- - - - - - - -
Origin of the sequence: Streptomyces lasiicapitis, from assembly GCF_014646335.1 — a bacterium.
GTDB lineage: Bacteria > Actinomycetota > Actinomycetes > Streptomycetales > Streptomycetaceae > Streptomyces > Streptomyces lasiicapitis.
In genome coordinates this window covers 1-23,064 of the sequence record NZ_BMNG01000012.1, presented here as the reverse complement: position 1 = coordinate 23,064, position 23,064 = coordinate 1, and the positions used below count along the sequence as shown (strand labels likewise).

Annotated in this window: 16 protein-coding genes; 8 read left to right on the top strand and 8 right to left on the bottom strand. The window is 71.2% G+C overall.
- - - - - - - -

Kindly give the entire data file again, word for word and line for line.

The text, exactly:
Origin of the sequence: Streptomyces lasiicapitis, from assembly GCF_014646335.1 — a bacterium.
GTDB lineage: Bacteria > Actinomycetota > Actinomycetes > Streptomycetales > Streptomycetaceae > Streptomyces > Streptomyces lasiicapitis.
In genome coordinates this window covers 1-23,064 of the sequence record NZ_BMNG01000012.1, presented here as the reverse complement: position 1 = coordinate 23,064, position 23,064 = coordinate 1, and the positions used below count along the sequence as shown (strand labels likewise).

Annotated in this window: 16 protein-coding genes; 8 read left to right on the top strand and 8 right to left on the bottom strand. The window is 71.2% G+C overall.